With more and more team owners moving to CART, the 1981 Van Scoy Diamond Mine 500 at Pocono was one of the oddest, and most embarrassing events in motor racing history. With only a handful of Indycars entered into the race, USAC added Silver Crown dirt racers to the grid to fill the field.

The resulting two-class race was both problematic and confusing at the same time. Thankfully, the rains began to fall after 300 miles to put an end to this atrocity. An interesting footnote has this particular race being the final win for the legendary A.J. Foyt.

In 1982, Pocono was added to the CART schedule, as Rick Mears took the win in the first event for that Series. The race remained on the schedule through the duration of the decade, but deteriorating track conditions made driving an IndyCar on the tricky triangle increasingly difficult.

The Series had begun racing at the nearby Nazareth Speedway a few years prior, and thereby had a presence in the Northeast. With track officials unwilling to upgrade the facility, Pocono was dumped off the CART calendar after 1989.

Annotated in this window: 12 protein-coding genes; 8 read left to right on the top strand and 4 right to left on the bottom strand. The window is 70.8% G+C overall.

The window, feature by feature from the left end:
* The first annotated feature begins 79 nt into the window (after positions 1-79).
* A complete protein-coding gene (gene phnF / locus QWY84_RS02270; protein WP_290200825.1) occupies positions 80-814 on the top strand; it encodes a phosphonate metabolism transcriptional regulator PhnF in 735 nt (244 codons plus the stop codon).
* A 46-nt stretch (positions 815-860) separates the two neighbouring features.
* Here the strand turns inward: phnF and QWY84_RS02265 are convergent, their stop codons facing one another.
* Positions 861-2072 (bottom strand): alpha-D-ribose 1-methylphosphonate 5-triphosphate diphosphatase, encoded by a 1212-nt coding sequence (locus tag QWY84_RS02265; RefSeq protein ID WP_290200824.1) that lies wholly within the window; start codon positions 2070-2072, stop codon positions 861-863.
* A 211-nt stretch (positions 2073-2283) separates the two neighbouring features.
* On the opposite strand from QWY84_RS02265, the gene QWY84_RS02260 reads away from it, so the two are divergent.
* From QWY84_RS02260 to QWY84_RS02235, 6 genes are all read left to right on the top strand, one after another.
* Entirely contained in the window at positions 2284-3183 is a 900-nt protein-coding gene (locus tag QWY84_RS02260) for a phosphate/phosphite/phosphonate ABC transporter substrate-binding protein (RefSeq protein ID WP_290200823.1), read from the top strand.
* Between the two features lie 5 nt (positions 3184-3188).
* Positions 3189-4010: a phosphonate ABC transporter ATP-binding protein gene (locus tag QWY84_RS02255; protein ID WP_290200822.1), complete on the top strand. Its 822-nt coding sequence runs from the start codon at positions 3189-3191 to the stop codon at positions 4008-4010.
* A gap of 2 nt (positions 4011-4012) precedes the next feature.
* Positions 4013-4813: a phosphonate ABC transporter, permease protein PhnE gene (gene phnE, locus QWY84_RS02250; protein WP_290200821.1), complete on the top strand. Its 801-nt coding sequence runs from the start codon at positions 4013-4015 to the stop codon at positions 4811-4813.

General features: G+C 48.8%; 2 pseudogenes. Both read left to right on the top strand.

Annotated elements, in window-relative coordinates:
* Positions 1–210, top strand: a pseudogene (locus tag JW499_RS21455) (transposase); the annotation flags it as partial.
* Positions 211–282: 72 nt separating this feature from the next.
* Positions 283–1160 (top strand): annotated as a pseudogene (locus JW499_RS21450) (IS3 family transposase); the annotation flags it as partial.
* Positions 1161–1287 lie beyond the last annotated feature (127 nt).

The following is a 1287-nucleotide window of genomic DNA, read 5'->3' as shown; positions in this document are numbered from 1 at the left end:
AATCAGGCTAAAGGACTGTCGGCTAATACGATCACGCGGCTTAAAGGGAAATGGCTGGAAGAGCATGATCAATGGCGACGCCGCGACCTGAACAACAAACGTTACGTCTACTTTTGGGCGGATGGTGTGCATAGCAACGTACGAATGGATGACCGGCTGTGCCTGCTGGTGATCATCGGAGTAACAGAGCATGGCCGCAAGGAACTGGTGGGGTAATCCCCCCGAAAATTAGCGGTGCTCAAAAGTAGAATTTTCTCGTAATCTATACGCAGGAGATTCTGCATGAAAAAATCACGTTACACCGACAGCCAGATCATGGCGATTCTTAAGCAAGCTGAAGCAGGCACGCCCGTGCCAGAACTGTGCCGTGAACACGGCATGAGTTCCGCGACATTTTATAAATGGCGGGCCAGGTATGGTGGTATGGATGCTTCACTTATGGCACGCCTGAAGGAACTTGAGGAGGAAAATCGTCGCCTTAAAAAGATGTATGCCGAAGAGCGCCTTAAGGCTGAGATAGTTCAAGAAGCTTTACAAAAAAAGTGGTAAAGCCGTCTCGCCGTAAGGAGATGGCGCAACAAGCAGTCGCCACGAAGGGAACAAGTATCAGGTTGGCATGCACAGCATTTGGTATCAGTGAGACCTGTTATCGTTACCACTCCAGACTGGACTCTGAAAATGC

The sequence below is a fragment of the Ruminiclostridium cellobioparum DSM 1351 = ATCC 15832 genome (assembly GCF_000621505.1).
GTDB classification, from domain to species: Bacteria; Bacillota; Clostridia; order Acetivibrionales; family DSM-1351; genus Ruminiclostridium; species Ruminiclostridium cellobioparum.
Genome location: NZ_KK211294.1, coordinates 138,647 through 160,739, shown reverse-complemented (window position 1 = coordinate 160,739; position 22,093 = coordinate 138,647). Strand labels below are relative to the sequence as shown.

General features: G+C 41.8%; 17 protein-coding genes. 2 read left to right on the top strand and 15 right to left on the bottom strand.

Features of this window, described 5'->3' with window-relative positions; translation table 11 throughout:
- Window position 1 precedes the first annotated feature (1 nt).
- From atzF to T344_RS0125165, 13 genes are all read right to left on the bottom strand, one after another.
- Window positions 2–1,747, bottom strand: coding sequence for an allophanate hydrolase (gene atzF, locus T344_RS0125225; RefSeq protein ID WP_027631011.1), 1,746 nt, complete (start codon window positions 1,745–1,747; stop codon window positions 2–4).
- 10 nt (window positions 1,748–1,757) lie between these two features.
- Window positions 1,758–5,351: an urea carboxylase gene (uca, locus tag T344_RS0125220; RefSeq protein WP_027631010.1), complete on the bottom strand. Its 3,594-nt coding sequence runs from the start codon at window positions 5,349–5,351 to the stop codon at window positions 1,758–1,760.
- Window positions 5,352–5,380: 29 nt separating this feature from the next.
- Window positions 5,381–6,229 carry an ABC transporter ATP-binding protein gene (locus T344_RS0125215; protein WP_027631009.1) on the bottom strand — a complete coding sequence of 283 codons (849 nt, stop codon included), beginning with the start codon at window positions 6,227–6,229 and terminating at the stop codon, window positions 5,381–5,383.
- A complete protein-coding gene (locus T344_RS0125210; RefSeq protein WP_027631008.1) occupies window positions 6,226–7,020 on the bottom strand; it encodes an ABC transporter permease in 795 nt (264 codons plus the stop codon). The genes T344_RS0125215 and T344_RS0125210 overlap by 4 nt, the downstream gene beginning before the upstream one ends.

It would be 24 years until Indycars would race at Pocono again, as the Verizon IndyCar Series added the track in 2013. Scott Dixon won the race in the series’ return to Pennsylvania. In 2015, the race was marred by an accident that took the life of popular series driver, Justin Wilson.

Both the Verizon IndyCar Series and Pocono Raceway have announced a contract extension that runs through 2018.

About the Field

The 2016 Verizon IndyCar Field represents one of the strongest, talent-packed top-to-bottom lineups we have seen in years.

22 drivers will take the green flag in Pocono. Of those, three are former winners at at the venue. Scott Dixon, Juan Pablo Montoya and Ryan Hunter-Reay have won the past three events at the facility.

Pippa Mann will be behind the No. 19 Dale Coyne Honda in Pocono. This will be the second 2016 start for the British driver, who also competed in the Indianapolis 500. Ed Carpenter will be driving the No.20 Fuzzy’s Vodka Entry for his team, as he completes his oval-only schedule.

The current season points leader is Simon Pagenaud, who drives the No. 22 Chevrolet for Team Penske. Pagenaud holds a 58 point lead over teammate Will Power.

Seventeen of the entered drivers are IndyCar race winners, six have won championships in IndyCar or CART/Champ Car, and six are Indy 500 winners. Three of the drivers will be contending for rookie of the year honors: Alexander Rossi, Conor Daly, and Max Chilton. Rossi currently leads that group by a decisive margin after taking a win in the Indianapolis 500, an event that paid double-points.